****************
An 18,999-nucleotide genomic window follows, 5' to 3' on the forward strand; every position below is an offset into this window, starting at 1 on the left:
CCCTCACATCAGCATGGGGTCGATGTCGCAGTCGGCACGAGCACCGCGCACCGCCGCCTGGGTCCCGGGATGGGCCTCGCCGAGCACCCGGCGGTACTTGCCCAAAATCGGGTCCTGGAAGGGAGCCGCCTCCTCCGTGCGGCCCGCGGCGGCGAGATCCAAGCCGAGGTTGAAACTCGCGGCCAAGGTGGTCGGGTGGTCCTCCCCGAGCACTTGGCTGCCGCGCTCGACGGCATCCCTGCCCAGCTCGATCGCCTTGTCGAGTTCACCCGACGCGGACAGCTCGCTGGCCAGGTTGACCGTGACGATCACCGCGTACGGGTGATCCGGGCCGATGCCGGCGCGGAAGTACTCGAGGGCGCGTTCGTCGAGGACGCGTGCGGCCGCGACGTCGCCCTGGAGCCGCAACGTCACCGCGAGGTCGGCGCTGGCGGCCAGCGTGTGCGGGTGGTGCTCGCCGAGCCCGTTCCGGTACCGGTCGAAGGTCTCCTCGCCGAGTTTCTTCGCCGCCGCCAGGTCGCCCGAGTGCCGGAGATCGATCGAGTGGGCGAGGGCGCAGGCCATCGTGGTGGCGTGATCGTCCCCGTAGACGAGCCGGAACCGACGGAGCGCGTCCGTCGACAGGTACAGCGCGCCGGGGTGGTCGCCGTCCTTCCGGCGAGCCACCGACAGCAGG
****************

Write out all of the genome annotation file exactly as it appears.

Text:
An 18,999-nucleotide genomic window follows, 5' to 3' on the forward strand; every position below is an offset into this window, starting at 1 on the left:
CCCTCACATCAGCATGGGGTCGATGTCGCAGTCGGCACGAGCACCGCGCACCGCCGCCTGGGTCCCGGGATGGGCCTCGCCGAGCACCCGGCGGTACTTGCCCAAAATCGGGTCCTGGAAGGGAGCCGCCTCCTCCGTGCGGCCCGCGGCGGCGAGATCCAAGCCGAGGTTGAAACTCGCGGCCAAGGTGGTCGGGTGGTCCTCCCCGAGCACTTGGCTGCCGCGCTCGACGGCATCCCTGCCCAGCTCGATCGCCTTGTCGAGTTCACCCGACGCGGACAGCTCGCTGGCCAGGTTGACCGTGACGATCACCGCGTACGGGTGATCCGGGCCGATGCCGGCGCGGAAGTACTCGAGGGCGCGTTCGTCGAGGACGCGTGCGGCCGCGACGTCGCCCTGGAGCCGCAACGTCACCGCGAGGTCGGCGCTGGCGGCCAGCGTGTGCGGGTGGTGCTCGCCGAGCCCGTTCCGGTACCGGTCGAAGGTCTCCTCGCCGAGTTTCTTCGCCGCCGCCAGGTCGCCCGAGTGCCGGAGATCGATCGAGTGGGCGAGGGCGCAGGCCATCGTGGTGGCGTGATCGTCCCCGTAGACGAGCCGGAACCGACGGAGCGCGTCCGTCGACAGGTACAGCGCGCCGGGGTGGTCGCCGTCCTTCCGGCGAGCCACCGACAGCAGG